The asteroid’s orbit also undergoes a slow, back-and-forth twist over multiple decades. “The asteroid’s loops around Earth drift a little ahead or behind from year to year, but when they drift too far forward or backward, Earth’s gravity is just strong enough to reverse the drift and hold onto the asteroid so that it never wanders farther away than about 100 times the distance of the moon,” said Chodas. “The same effect also prevents the asteroid from approaching much closer than about 38 times the distance of the moon. In effect, this small asteroid is caught in a little dance with Earth.”

Asteroid 2016 HO3 was first spotted on April 27, 2016, by the Pan-STARRS 1 asteroid survey telescope on Haleakala, Hawaii, operated by the University of Hawaii’s Institute for Astronomy and funded by NASA’s Planetary Defense Coordination Office. The size of this object has not yet been firmly established, but it is likely larger than 120 feet (40 meters) and smaller than 300 feet (100 meters).

 

Most Distant Oxygen Ever Observed

Astronomers from Japan, Sweden, the United Kingdom and ESO have used the Atacama Large Millimeter/submillimeter Array (ALMA to observe one of the most distant galaxies known. SXDF-NB1006-2 lies at a redshift of 7.2, meaning that we see it only 700 million years after the Big Bang.

oxygen

The team was hoping to find out about the heavy chemical elements [1] present in the galaxy, as they can tell us about the level of star formation, and hence provide clues about the period in the history of the Universe known as cosmic reionisation.

“Seeking heavy elements in the early Universe is an essential approach to explore the star formation activity in that period,” said Akio Inoue of Osaka Sangyo University, Japan, the lead author of the research paper, which is being published in the journal Science. “Studying heavy elements also gives us a hint to understand how the galaxies were formed and what caused the cosmic reionisation,” he added.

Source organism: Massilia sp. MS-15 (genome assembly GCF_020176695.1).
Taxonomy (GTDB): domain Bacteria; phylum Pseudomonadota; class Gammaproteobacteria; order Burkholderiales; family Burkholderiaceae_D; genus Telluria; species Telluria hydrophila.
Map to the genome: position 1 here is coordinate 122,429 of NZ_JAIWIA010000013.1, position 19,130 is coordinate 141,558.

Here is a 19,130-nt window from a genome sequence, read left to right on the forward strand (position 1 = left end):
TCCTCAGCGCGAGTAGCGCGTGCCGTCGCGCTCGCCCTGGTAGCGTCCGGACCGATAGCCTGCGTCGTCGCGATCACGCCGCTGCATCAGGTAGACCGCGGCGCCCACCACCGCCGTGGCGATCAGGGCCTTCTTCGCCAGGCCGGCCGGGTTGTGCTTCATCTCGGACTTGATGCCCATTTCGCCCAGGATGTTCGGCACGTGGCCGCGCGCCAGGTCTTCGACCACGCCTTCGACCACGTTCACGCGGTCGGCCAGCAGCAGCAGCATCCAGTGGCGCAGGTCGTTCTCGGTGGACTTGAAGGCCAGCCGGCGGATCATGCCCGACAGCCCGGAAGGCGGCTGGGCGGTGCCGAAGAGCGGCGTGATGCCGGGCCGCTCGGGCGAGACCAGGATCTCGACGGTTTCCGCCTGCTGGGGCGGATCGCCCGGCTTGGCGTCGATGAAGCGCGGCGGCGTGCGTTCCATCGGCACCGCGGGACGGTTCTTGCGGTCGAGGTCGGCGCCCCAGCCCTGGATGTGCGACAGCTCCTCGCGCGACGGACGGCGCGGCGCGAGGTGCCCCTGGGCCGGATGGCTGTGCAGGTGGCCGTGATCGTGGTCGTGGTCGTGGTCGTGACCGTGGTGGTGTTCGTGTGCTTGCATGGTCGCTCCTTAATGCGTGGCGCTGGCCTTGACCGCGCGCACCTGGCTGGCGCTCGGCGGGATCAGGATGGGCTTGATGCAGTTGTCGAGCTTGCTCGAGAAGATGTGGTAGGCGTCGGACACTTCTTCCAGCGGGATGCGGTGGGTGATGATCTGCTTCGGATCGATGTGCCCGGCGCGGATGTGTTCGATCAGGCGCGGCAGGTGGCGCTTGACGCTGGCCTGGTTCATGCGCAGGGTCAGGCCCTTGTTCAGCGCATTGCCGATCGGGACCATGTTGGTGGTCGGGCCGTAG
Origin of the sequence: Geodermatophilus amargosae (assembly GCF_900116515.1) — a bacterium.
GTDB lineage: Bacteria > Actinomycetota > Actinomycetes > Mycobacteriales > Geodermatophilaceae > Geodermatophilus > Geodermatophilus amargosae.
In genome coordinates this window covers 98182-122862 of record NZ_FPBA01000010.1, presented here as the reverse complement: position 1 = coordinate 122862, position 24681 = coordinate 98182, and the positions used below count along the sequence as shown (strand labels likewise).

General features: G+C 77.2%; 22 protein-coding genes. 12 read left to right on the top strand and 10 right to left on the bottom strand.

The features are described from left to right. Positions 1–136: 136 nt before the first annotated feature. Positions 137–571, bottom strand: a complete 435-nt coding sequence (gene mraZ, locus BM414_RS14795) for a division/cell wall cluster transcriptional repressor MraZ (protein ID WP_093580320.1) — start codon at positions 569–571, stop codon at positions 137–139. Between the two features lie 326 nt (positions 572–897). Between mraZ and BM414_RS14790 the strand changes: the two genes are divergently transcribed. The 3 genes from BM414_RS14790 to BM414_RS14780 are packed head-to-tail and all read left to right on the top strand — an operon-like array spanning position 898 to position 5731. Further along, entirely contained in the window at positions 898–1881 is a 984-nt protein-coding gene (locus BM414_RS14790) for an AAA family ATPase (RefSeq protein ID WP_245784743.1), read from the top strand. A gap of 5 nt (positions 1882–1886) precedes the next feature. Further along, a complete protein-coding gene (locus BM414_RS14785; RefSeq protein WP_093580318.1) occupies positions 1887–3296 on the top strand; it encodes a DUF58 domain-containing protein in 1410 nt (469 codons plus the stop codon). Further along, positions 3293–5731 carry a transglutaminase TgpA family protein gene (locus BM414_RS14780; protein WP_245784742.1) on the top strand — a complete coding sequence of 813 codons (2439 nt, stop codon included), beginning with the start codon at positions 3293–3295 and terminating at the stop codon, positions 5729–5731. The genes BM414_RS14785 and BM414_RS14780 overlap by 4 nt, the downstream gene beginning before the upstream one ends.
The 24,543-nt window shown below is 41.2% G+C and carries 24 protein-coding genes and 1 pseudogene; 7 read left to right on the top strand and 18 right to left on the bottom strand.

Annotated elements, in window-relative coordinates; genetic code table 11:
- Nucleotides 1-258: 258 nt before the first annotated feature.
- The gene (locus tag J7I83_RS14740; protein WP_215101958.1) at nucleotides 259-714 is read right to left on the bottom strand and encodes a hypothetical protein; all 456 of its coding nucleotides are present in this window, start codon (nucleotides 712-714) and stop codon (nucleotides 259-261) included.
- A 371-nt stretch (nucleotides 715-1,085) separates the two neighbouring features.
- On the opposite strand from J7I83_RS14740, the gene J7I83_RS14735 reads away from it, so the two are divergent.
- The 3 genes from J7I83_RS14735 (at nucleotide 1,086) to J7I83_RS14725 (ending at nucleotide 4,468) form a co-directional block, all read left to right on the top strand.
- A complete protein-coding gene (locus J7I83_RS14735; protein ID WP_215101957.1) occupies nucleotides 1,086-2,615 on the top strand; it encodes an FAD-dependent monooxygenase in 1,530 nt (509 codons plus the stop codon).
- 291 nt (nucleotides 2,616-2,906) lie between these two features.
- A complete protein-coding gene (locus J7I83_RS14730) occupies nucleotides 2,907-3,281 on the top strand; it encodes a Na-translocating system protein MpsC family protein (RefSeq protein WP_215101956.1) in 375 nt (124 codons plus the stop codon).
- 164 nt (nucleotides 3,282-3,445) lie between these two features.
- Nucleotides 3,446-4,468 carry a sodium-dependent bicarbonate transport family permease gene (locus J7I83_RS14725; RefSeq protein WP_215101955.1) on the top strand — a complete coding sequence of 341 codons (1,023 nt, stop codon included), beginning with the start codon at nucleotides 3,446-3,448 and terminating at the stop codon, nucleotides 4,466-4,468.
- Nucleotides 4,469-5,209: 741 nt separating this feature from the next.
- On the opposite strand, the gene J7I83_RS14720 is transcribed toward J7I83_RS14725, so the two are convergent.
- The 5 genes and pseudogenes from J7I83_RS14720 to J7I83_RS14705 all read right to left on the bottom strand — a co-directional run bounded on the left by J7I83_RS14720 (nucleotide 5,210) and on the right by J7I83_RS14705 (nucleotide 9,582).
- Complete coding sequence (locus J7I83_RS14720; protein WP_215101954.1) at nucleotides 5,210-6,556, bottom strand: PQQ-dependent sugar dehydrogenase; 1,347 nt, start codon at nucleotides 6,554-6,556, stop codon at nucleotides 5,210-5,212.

In the time before objects formed in the Universe, it was filled with electrically neutral gas. But when the first objects began to shine, a few hundred million years after the Big Bang, they emitted powerful radiation that started to break up those neutral atoms — to ionise the gas. During this phase — known as cosmic reionisation — the whole Universe changed dramatically. But there is much debate about exactly what kind of objects caused the reionisation. Studying the conditions in very distant galaxies can help to answer this question.

Before observing the distant galaxy, the researchers performed computer simulations to predict how easily they could expect to see evidence of ionised oxygen with ALMA. They also considered observations of similar galaxies that are much closer to Earth, and concluded that the oxygen emission should be detectable, even at vast distances [2].

They then carried out high-sensitivity observations with ALMA [3] and found light from ionised oxygen in SXDF-NB1006-2, making this the most distant unambiguous detection of oxygen ever obtained. It is firm evidence for the presence of oxygen in the early Universe, only 700 million years after the Big Bang.

Oxygen in SXDF-NB1006-2 was found to be ten times less abundant than it is in the Sun. “The small abundance is expected because the Universe was still young and had a short history of star formation at that time,” commented Naoki Yoshida at the University of Tokyo. “Our simulation actually predicted an abundance ten times smaller than the Sun. But we have another, unexpected, result: a very small amount of dust.”

The team was unable to detect any emission from carbon in the galaxy, suggesting that this young galaxy contains very little un-ionised hydrogen gas, and also found that it contains only a small amount of dust, which is made up of heavy elements. “Something unusual may be happening in this galaxy,” said Inoue. “I suspect that almost all the gas is highly ionised.”

The detection of ionised oxygen indicates that many very brilliant stars, several dozen times more massive than the Sun, have formed in the galaxy and are emitting the intense ultraviolet light needed to ionise the oxygen atoms.

The lack of dust in the galaxy allows the intense ultraviolet light to escape and ionise vast amounts of gas outside the galaxy. “SXDF-NB1006-2 would be a prototype of the light sources responsible for the cosmic reionisation,” said Inoue.

“This is an important step towards understanding what kind of objects caused cosmic reionisation,” explained Yoichi Tamura of the University of Tokyo. “Our next observations with ALMA have already started. Higher resolution observations will allow us to see the distribution and motion of ionised oxygen in the galaxy and provide vital information to help us understand the properties of the galaxy.”